An Expanded Definition of the Odd Oxygen Family for Tropospheric Ozone Budgets:...

Bates, K. H., and D. Jacob (2020), An Expanded Definition of the Odd Oxygen Family for Tropospheric Ozone Budgets: Implications for Ozone Lifetime and Stratospheric Influence, Geophys. Res. Lett., 47, doi:10.1029/2019GL084486.

Models of tropospheric ozone commonly define an “odd oxygen” family (Ox), comprising ozone and species with which it rapidly cycles, in order to compute tropospheric ozone budgets and lifetimes. A major Ox loss is the O(1D) + H2O → 2OH reaction, but this may not be an actual loss because the resulting hydrogen oxide (HOx) radicals regenerate ozone in the presence of nitrogen oxides. Here we introduce an expanded odd oxygen family, Oy≡ Ox + Oz, to include both Ox and an additional subfamily, Oz, consisting of HOx and its reservoirs. We incorporate this new accounting into the GEOS‐Chem model, revealing a longer global mean ozone lifetime (73 days vs. 24 days) and greater stratospheric contribution (26% vs. 9%) under present‐day conditions than derived from the standard Ox budget. Tracking the Oy budget may provide better understanding of the discrepancies between global models in their computations of ozone sources and sinks. Plain Language Summary Ozone in the lower atmosphere (troposphere) is a greenhouse gas, a strong oxidant, and a surface air pollutant. It is produced chemically in the atmosphere from gaseous precursors that have both natural and anthropogenic sources. While the amount of ozone in the troposphere is easily measured, the processes by which it is produced and lost are not, so we need global models to estimate these processes and their contributions to the ozone budget. This paper describes a new way of accounting for the budget of ozone in models, including the cycling with radicals, thus relating the production and loss of ozone to molecular oxygen (the ultimate source and sink). By implementing our method in a global model, we show that ozone has a much longer effective global mean lifetime than previously thought, extending the global influence of sources. We also find that downwelling of natural ozone from the stratosphere is more important for the tropospheric ozone budget than previously thought.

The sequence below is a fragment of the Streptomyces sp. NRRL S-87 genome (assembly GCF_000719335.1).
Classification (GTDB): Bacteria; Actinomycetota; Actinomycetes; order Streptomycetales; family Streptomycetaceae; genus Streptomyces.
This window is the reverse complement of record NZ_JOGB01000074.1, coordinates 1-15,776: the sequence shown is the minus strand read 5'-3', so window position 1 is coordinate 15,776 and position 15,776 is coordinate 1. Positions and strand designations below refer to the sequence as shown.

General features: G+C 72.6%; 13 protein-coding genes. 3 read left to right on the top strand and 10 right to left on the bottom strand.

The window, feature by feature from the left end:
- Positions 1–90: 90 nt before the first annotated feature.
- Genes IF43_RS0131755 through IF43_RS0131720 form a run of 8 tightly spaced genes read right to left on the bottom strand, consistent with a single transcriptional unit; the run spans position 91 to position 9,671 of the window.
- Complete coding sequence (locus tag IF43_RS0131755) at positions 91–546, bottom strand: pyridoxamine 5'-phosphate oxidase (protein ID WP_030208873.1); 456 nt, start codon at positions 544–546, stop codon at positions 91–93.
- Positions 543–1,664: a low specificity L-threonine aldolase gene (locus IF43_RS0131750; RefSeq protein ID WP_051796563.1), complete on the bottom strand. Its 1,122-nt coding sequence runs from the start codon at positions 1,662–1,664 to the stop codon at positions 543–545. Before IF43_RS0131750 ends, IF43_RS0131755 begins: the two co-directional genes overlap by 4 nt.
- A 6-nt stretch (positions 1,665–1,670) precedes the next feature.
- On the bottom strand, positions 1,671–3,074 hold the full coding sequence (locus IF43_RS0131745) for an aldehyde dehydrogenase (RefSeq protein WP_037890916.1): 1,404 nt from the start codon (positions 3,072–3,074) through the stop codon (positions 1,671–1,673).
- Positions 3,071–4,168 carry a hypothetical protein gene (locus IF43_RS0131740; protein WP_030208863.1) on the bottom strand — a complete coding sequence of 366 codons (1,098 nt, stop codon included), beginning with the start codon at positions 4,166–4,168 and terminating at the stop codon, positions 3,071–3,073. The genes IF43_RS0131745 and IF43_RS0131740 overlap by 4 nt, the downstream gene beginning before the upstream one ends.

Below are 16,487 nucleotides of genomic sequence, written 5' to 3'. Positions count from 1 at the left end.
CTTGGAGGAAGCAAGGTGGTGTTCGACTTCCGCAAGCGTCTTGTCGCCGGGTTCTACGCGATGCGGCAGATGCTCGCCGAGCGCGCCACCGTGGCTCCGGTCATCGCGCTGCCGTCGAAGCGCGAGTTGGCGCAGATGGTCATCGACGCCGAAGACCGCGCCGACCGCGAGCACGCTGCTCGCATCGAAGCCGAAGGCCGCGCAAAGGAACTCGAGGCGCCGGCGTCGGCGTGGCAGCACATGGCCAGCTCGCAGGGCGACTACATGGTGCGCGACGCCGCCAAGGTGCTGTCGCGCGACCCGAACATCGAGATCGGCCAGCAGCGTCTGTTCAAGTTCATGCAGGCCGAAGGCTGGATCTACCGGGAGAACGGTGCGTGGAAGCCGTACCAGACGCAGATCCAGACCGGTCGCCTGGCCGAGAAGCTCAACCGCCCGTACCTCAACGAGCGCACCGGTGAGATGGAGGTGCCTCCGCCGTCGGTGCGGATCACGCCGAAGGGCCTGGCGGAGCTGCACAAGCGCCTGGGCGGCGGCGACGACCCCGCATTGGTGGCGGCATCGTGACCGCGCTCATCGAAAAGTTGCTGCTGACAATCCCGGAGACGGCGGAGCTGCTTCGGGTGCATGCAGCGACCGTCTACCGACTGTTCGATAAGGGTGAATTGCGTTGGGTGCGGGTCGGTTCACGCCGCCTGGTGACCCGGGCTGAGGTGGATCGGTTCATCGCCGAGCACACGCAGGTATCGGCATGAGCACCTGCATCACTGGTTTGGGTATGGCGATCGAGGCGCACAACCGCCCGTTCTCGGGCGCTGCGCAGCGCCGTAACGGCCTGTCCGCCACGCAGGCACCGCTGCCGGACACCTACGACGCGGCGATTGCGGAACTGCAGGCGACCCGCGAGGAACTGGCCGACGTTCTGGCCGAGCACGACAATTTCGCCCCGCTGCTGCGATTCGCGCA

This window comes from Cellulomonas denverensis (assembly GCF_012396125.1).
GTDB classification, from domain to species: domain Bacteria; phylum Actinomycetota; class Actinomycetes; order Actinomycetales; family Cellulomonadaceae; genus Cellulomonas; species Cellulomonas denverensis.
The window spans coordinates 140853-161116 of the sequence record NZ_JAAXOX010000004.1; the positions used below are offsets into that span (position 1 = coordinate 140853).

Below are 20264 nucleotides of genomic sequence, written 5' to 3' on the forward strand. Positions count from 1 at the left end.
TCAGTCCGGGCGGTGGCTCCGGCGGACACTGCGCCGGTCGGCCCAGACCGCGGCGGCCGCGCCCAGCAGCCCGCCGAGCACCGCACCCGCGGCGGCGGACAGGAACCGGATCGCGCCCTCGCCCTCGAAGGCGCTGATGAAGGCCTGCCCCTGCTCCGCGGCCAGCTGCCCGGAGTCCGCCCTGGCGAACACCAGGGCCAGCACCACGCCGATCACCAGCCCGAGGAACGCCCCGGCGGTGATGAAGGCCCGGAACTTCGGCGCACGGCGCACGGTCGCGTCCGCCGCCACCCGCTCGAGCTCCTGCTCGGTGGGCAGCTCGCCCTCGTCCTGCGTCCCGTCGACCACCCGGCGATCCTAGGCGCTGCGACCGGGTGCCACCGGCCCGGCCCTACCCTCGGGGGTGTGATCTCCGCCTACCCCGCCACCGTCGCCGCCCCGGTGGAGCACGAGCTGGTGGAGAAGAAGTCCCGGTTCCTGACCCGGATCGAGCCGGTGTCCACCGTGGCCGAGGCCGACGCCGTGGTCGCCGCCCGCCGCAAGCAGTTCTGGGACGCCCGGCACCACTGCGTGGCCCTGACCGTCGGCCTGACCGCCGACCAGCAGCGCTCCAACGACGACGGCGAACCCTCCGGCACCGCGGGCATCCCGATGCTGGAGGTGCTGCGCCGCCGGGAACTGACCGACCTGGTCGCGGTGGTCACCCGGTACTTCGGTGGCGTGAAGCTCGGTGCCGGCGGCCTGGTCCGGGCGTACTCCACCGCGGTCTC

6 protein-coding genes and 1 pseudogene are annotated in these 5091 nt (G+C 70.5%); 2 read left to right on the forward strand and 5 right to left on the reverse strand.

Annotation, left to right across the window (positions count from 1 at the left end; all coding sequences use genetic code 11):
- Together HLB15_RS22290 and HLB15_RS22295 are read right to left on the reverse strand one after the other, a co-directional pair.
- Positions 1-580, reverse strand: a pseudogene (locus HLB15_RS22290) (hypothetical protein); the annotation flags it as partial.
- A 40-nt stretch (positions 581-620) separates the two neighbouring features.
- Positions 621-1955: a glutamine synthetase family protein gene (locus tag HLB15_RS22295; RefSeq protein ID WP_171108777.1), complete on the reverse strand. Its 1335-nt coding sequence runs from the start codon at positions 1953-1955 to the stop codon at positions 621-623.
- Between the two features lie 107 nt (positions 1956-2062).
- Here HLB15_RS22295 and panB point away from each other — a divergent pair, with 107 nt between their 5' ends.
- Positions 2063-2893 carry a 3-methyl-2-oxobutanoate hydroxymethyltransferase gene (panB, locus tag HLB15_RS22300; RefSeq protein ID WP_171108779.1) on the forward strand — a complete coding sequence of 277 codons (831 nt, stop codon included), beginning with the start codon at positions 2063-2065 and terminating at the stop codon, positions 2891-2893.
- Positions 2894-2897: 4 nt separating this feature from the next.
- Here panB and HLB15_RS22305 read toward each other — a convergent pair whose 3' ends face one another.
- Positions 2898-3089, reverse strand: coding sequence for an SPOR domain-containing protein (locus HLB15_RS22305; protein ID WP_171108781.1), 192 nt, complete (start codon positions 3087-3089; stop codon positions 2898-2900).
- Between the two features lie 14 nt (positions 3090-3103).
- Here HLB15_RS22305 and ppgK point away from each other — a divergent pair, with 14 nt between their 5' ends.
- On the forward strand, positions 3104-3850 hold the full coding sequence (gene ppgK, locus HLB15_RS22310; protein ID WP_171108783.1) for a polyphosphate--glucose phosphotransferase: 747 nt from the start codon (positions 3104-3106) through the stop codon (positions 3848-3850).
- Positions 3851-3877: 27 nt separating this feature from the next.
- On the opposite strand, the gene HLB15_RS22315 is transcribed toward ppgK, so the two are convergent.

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Atmospheric Composition Modeling and Analysis Program (ACMAP)